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How do you manage risks with the balanced scorecard? How is risk management integrated with the balanced scorecard?  I’ve been thinking about this.  A little thought brought me to three conclusions about the balanced scorecard and risks.

To get to these conclusions I asked myself the question, “Why would the balanced scorecard not include the management of risk?”

The risk of the strategy not being implemented

The first is about risk of the strategy not being implemented: A balanced scorecard is about implementing strategy and so when we ask the management team what their strategy is, they respond, including how they wish to manage the risks of that strategy not being implemented. They (should have) have already though about the risks and should be articulating a strategy that already has risks considered and mitigated in the way they intend to implement changes, develop capabilities and their choices of objectives, measures, targets, actions, initiatives.

So, one would expect that the risk to the implementation of the strategy is already embedded and operationalised in the strategy map and balanced scorecard. You can make sure by asking in the articulation and design stages about the risks. You can easily add it by asking the question, for each objective, what risks are in here and have you mitigated them.

Having made the strategy implementation risks implicit perhaps does not help, but they should be there if the right questions have been asked, and the management team have a well thought through strategy that you are capturing.

Different risks need to be tackled in different ways

There are lost of different risks that need to be identified. The balanced scorecard is primarily a tool of strategy articulation, communication and implementation. But there are risks for finance, health and safety, fraud, compliance (Regulatory risks), there are operational risks (processes failing) there are market risks (external events) and many others (the Chief Exec gets run over by a bus).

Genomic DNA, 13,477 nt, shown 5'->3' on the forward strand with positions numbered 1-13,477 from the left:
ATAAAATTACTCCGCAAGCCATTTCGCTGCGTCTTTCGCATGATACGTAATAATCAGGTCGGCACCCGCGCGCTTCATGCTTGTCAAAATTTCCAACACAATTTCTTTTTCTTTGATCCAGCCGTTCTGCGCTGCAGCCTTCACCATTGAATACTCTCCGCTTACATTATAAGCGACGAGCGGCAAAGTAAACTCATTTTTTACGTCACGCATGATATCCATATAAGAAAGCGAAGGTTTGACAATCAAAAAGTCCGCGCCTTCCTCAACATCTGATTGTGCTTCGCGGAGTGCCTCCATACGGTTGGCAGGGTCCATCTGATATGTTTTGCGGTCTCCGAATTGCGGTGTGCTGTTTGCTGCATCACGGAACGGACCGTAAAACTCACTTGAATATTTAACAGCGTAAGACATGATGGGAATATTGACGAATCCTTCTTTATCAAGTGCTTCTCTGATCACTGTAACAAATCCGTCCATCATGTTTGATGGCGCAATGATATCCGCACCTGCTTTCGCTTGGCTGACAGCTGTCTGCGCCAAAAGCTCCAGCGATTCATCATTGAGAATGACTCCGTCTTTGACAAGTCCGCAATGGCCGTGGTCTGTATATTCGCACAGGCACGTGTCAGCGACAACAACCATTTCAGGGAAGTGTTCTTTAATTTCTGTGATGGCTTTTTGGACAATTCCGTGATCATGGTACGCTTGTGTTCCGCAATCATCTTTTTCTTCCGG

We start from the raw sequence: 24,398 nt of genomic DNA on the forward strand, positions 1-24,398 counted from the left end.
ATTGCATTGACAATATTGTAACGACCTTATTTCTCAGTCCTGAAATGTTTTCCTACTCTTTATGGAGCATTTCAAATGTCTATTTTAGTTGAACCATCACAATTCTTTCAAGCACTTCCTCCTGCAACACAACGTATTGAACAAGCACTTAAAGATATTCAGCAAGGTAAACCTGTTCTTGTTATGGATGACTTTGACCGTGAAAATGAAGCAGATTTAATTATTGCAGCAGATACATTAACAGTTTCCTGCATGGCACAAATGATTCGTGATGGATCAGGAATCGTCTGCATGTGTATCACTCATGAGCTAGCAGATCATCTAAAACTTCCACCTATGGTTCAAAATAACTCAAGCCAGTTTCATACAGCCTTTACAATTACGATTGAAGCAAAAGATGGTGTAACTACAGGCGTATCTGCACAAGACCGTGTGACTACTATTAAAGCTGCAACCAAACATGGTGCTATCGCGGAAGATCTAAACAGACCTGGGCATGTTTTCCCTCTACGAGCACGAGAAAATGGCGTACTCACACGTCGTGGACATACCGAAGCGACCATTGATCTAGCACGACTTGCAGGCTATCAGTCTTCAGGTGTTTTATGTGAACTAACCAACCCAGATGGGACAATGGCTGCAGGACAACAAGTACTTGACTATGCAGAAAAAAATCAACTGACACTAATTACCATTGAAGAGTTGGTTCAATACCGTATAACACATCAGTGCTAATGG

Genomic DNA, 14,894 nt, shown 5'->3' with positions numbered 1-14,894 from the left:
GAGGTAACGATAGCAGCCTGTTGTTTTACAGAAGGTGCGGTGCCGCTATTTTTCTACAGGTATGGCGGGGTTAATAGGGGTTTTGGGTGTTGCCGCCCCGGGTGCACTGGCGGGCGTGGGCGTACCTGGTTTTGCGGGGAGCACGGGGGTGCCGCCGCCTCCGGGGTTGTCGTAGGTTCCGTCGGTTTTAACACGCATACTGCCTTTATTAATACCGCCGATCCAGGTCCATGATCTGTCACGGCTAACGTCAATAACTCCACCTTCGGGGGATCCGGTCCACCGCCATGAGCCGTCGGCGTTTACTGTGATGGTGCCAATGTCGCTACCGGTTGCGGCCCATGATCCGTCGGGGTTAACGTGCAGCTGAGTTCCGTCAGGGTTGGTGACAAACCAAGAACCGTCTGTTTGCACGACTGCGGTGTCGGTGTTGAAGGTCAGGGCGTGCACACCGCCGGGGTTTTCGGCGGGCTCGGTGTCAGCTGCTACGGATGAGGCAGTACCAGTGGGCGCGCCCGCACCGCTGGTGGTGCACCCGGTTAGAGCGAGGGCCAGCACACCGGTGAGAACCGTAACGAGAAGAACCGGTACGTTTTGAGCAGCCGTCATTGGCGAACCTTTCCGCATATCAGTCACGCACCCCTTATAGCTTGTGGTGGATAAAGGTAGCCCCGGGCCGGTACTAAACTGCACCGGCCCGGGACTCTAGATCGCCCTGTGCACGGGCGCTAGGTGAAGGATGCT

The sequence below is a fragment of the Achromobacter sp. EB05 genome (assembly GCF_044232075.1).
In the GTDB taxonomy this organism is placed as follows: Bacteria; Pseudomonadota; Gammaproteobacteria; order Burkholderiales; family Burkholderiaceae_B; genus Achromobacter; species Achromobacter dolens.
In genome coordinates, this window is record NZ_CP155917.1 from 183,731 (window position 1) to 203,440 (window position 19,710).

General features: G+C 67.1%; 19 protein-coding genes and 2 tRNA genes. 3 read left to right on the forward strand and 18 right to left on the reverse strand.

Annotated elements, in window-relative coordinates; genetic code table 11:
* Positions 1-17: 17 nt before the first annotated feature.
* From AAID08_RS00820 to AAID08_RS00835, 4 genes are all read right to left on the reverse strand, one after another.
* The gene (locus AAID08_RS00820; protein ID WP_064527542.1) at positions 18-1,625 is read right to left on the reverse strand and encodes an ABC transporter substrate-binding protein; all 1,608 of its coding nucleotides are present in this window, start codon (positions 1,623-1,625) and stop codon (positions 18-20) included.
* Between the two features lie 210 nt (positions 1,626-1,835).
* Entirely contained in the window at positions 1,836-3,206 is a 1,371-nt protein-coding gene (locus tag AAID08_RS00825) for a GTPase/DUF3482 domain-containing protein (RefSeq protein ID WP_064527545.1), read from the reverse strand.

Having spent six months sitting in a compliance team helping them develop reporting for the FSA there are many detailed risks specific to particular activities and aspects of the business that I would not expect a strategy focused balanced scorecard to address in detail. It is not a panacea. It is not the only way the organisation is managed.

I would expect those risks to be identified in objectives by managers at the level at which those risks would be managed (as a part of the management of that objective, at the level at which that needs to be managed). I would expect them to be managed by the risk management processes that sit in different parts of the business.

Given “a strategy map and balanced scorecard is for a management team, and a set of balanced scorecards is for an organisation” the mechanism of exception reporting between layers should escalate those issues about risks that need to be raised upwards to manage the operational detail in addition to the strategic intent.

It is about identifying, exploring and discussing risks

Its about what gets discussed in use. This is about discussing the ongoing and emerging risks that have been identified, monitored and are being mitigated, as the strategy is being implemented and the operation is being managed.

This puts the question, “Are we considering the risks and are we managing them appropriately?” or something similar, firmly in the agenda of the operational and strategic review meetings. It is in the meeting agendas I give my clients

Overall conclusion about balanced scorecards and risks, and risk management

So I think we need to be clear:

  • What sort of risks we are addressing and which others we may not address directly.
  • How the way that the strategy map and balanced scorecard were designed includes of excludes risks and whether it is dealing with their identification, monitoring or mitigation (or another part of the management of risks).
  • The balanced scorecard should not get in the way (and should support) the normal management of risk that a management team are/should be thinking about and acting upon in their review meetings.

I hope this helps (Sorry for long answer, but I was thinking about it too long) ;-)

Phil